In our village, the local FB group has been encouraging families to put their rainbows up and we have enjoyed spotting them when we doing our daily exercise routine. I will rapidly clarify that we are fortunate to live in a relatively small community and have rarely come across anyone else whilst we are out and about. And it’s not just our community that is inviting young people to get involved with sharing these uplifting images. Communities nation- and worldwide are seeing these images spring up and our favourite charity, Over The Wall, launched its first #MondayMayhem today with the challenge to create a rainbow and put it on show.

Never being ones to reject a challenge, and finding it a good alternative to the monotonies of an isolated life, G and M worked together to create their “alternative” rainbow – their teen years apparently wouldn’t allow them to be in anyway typical or predictable – which is now proudly in the spare bedroom window for all who travel the A-road past us to see. There were also some threats to paint one another’s faces rainbow-style when emotions ran a little high, but thankfully we’ve managed to avoid that, at least for a few days.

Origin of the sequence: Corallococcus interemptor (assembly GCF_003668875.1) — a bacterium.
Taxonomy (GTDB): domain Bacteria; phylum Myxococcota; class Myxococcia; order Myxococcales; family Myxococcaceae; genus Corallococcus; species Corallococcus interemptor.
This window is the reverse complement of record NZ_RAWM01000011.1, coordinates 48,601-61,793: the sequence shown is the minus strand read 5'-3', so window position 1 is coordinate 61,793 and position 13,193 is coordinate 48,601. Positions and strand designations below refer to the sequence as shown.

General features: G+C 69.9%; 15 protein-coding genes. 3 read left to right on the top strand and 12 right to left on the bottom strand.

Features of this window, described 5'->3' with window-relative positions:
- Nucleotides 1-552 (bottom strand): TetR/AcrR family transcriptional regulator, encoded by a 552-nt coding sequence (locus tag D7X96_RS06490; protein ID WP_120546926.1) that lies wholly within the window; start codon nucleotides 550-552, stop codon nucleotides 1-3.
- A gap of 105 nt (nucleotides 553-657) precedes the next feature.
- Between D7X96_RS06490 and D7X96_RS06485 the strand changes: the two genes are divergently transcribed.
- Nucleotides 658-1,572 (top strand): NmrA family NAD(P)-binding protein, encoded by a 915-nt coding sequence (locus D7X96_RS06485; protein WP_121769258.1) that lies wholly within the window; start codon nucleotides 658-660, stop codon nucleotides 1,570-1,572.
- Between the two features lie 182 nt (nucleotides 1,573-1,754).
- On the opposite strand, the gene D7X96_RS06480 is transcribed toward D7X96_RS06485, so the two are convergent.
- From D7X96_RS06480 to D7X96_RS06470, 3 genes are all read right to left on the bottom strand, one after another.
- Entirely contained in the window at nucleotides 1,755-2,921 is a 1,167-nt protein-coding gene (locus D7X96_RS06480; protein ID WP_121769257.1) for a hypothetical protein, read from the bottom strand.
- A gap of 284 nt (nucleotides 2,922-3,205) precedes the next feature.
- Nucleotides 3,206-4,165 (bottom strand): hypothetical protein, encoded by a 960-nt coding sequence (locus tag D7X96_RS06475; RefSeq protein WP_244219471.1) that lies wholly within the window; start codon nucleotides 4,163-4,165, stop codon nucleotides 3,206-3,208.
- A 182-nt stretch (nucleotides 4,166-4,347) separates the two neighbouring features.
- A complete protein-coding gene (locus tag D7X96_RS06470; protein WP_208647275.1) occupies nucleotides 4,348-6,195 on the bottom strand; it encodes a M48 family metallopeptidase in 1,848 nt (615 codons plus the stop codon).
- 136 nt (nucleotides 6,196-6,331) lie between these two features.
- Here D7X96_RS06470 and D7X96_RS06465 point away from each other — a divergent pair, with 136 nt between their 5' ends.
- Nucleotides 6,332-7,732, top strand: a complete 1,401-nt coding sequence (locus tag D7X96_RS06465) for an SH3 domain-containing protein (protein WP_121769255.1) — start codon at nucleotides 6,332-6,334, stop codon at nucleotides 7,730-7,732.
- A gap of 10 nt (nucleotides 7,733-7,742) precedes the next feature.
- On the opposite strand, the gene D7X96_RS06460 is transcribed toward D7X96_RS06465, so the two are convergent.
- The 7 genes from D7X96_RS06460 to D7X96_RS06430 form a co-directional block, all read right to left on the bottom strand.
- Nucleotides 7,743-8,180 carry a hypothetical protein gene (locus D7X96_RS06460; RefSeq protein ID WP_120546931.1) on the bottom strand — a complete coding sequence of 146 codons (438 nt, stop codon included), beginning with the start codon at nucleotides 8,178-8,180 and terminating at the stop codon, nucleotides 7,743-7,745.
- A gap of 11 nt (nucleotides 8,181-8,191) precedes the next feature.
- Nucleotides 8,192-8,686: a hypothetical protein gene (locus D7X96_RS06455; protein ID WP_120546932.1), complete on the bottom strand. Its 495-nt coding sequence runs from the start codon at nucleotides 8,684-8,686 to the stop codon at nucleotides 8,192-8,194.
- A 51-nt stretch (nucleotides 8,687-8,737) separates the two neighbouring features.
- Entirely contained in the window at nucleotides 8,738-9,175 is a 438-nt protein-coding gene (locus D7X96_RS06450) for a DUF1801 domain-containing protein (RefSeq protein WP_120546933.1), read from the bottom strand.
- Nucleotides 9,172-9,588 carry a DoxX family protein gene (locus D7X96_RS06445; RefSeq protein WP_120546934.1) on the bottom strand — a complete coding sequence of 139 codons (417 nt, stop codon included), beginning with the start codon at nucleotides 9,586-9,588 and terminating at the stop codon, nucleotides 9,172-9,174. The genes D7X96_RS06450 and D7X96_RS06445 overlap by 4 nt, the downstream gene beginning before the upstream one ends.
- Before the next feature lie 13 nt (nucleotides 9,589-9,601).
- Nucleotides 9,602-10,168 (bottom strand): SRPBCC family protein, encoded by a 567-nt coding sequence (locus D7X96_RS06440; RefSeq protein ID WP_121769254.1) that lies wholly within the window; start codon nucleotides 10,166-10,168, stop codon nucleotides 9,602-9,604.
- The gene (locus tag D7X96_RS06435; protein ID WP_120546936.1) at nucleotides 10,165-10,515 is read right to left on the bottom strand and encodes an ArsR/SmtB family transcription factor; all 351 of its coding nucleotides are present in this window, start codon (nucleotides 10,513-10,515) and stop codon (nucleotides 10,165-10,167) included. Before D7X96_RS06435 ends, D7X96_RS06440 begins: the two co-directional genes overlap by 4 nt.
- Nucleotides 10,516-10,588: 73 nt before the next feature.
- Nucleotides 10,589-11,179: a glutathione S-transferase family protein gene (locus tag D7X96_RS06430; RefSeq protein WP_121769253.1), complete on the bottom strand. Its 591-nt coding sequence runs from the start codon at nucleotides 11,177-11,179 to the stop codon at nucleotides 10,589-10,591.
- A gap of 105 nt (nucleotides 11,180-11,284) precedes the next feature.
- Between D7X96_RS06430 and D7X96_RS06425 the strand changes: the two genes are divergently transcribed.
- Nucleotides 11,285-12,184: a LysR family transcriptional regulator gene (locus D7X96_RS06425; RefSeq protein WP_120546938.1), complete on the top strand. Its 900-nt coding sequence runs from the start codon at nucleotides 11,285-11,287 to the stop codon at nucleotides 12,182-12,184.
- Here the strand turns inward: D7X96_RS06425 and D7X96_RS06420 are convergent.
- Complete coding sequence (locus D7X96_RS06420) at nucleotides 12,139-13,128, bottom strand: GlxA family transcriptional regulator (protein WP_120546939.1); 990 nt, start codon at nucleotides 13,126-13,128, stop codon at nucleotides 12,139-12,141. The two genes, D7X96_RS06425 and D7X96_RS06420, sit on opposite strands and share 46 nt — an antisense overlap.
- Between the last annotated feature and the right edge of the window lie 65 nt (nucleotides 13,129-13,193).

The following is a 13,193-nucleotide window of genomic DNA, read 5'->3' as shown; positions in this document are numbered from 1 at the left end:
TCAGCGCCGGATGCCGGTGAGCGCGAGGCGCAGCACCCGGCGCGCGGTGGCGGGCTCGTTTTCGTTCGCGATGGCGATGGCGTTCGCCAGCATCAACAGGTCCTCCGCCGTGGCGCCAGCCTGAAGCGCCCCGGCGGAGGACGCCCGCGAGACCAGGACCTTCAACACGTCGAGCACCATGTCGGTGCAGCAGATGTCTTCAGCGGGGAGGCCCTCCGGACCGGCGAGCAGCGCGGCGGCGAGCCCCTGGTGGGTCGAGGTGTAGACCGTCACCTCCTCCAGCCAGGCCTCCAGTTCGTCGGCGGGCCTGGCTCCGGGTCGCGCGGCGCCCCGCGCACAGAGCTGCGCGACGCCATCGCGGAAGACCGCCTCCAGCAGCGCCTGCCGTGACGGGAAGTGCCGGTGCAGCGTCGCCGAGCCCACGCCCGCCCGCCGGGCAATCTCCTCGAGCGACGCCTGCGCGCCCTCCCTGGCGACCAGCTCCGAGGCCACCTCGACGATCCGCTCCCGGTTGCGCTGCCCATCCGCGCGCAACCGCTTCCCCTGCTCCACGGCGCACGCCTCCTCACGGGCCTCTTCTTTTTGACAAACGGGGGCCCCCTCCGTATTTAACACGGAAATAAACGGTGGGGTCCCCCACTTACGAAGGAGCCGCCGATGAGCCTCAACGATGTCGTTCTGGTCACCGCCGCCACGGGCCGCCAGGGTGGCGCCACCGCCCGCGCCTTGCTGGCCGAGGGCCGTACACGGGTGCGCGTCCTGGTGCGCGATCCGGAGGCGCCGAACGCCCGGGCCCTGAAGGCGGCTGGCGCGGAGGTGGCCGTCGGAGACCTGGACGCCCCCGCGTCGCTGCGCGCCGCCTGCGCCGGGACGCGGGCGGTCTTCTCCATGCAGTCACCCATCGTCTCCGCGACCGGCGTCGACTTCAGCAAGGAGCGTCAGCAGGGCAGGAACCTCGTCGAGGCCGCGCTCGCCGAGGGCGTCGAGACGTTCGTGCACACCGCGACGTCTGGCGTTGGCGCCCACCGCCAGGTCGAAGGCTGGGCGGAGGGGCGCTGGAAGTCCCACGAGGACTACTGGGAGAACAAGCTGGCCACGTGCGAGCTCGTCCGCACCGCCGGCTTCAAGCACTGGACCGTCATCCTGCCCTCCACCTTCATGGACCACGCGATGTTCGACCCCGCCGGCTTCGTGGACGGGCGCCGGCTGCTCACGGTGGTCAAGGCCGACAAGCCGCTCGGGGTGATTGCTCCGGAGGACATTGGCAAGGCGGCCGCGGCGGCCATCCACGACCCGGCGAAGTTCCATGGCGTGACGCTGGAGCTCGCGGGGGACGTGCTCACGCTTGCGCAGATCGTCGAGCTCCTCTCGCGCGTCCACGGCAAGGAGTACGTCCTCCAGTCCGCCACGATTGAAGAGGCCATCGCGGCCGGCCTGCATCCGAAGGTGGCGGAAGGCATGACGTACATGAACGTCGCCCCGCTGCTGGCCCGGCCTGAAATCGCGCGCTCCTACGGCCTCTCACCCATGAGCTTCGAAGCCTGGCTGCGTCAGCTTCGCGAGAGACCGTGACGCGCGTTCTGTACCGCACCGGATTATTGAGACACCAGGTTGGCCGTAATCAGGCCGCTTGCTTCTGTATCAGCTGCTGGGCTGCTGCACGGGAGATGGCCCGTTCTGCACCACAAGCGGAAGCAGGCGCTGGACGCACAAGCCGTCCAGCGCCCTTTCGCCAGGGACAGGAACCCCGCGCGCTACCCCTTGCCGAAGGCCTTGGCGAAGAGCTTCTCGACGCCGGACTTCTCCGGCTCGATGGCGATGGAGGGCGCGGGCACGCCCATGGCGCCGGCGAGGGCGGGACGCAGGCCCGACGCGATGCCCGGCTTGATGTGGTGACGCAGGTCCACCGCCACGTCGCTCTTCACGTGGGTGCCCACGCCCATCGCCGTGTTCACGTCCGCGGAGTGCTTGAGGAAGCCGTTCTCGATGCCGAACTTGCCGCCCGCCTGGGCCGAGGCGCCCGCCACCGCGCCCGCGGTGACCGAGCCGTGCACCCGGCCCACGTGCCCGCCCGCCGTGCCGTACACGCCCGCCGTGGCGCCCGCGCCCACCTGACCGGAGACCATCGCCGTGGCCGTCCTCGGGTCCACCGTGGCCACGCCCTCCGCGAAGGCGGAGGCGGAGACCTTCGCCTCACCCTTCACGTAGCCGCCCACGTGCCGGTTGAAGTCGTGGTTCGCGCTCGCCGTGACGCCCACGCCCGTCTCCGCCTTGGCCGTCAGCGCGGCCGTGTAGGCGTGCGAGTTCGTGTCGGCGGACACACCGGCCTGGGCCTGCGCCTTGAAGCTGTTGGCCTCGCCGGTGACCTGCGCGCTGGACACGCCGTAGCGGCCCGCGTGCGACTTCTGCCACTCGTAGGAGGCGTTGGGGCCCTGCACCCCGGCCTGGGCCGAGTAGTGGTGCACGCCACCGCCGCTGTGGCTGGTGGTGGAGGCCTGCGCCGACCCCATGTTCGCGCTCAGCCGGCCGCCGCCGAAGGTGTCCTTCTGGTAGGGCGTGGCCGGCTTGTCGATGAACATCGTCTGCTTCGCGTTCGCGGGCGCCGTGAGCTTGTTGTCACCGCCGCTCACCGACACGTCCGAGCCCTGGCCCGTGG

Have your children or you created a rainbow of your own to bring some inspiration and hope to others in your local area? Have you spotted any that have brightened your day? Please do share them.

*the “perfect” conditions include geometry, raindrops and being in just the right place with just the right refraction of the sunlight. There’s a much better explanation of it all here!

 

What does COVID-19 mean for you

I find myself in an odd position today. Torn between wanting to try and keep things as normal as possible with my blog posts about life as it is living with chronic illness; and the hard reality that is the current crisis with COVID-19. There is no question in my mind that COVID-19 is impacting all of us in a multitude of ways, so I thought I’d focus this post on what this virus means to us at 7Y2D HQ and how it is affecting each family member right now.